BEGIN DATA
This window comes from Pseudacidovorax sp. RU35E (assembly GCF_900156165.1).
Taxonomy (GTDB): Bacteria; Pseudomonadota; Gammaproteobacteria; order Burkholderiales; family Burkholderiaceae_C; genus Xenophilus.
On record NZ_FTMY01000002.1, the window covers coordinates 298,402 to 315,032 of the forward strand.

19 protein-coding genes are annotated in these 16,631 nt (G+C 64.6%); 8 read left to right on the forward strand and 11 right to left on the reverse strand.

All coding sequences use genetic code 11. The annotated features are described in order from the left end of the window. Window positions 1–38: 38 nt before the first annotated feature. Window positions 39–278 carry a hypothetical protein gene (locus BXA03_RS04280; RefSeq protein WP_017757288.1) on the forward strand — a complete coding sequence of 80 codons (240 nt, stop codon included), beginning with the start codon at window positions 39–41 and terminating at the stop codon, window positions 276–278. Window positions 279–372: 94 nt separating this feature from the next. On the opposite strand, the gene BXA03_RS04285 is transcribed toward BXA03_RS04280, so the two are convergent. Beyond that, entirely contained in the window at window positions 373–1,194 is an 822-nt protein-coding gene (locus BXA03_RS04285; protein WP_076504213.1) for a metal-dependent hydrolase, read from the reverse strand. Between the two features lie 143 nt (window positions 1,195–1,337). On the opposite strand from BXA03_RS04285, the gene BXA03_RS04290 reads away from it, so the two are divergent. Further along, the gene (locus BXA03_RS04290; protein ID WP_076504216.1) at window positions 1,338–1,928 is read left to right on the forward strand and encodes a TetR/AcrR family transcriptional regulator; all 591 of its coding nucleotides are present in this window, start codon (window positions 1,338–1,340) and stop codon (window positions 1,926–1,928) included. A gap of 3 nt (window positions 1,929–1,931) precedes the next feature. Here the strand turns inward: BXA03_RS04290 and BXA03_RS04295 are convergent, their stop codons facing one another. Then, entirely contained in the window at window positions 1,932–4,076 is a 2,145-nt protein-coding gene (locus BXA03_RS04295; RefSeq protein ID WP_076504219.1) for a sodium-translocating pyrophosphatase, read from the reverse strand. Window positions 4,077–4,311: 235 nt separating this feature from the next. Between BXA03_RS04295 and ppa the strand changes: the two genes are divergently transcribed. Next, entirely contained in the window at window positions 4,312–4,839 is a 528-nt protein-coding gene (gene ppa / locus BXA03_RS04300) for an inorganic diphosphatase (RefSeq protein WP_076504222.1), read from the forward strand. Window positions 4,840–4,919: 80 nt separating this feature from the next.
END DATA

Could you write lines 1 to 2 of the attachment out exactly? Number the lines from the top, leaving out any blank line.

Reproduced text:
This window comes from Pseudacidovorax sp. RU35E (assembly GCF_900156165.1).
Taxonomy (GTDB): Bacteria; Pseudomonadota; Gammaproteobacteria; order Burkholderiales; family Burkholderiaceae_C; genus Xenophilus.